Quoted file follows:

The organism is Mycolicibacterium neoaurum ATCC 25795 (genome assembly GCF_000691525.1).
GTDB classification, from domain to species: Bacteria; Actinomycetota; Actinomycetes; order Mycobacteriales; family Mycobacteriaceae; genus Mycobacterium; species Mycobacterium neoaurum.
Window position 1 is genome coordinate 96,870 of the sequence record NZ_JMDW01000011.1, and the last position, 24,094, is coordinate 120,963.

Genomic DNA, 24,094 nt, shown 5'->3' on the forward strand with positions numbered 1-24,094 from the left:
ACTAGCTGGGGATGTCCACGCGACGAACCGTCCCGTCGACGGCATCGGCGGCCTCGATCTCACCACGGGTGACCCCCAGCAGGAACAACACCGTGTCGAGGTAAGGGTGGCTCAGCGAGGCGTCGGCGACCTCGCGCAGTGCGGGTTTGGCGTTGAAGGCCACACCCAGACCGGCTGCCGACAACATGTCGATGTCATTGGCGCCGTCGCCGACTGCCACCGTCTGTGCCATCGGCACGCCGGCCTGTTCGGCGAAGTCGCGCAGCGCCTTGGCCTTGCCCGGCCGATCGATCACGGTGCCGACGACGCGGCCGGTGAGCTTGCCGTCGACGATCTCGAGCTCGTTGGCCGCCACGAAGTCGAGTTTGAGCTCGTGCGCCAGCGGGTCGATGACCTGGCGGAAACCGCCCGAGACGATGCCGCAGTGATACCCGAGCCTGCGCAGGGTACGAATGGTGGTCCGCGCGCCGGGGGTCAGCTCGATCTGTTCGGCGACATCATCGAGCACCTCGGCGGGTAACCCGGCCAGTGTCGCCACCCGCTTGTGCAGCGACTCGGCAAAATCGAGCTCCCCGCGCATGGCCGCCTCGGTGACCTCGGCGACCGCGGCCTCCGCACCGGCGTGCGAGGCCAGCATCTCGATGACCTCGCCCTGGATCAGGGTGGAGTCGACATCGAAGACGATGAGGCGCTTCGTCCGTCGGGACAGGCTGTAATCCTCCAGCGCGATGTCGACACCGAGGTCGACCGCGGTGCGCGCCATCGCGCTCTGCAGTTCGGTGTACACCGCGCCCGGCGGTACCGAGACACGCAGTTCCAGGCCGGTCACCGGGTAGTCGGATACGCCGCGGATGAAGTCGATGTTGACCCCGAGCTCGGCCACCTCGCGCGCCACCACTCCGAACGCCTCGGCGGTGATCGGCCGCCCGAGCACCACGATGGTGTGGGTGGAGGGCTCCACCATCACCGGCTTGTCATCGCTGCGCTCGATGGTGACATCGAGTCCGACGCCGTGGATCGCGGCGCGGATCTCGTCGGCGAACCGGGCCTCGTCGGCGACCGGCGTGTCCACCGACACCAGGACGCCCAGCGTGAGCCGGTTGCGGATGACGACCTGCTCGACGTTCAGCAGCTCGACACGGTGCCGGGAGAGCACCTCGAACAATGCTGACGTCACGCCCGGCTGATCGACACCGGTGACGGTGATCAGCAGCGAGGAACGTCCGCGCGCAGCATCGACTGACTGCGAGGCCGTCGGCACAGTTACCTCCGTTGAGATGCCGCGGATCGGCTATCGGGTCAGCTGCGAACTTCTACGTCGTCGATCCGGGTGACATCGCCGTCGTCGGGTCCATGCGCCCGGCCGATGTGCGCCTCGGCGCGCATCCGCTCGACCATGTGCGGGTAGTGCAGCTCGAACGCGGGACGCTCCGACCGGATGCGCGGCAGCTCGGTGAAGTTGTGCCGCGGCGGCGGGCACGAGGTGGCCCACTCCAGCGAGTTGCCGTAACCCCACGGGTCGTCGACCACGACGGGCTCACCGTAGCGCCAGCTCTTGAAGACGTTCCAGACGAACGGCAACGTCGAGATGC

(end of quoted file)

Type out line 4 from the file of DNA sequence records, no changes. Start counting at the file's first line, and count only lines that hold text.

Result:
Genomic DNA, 24,094 nt, shown 5'->3' on the forward strand with positions numbered 1-24,094 from the left: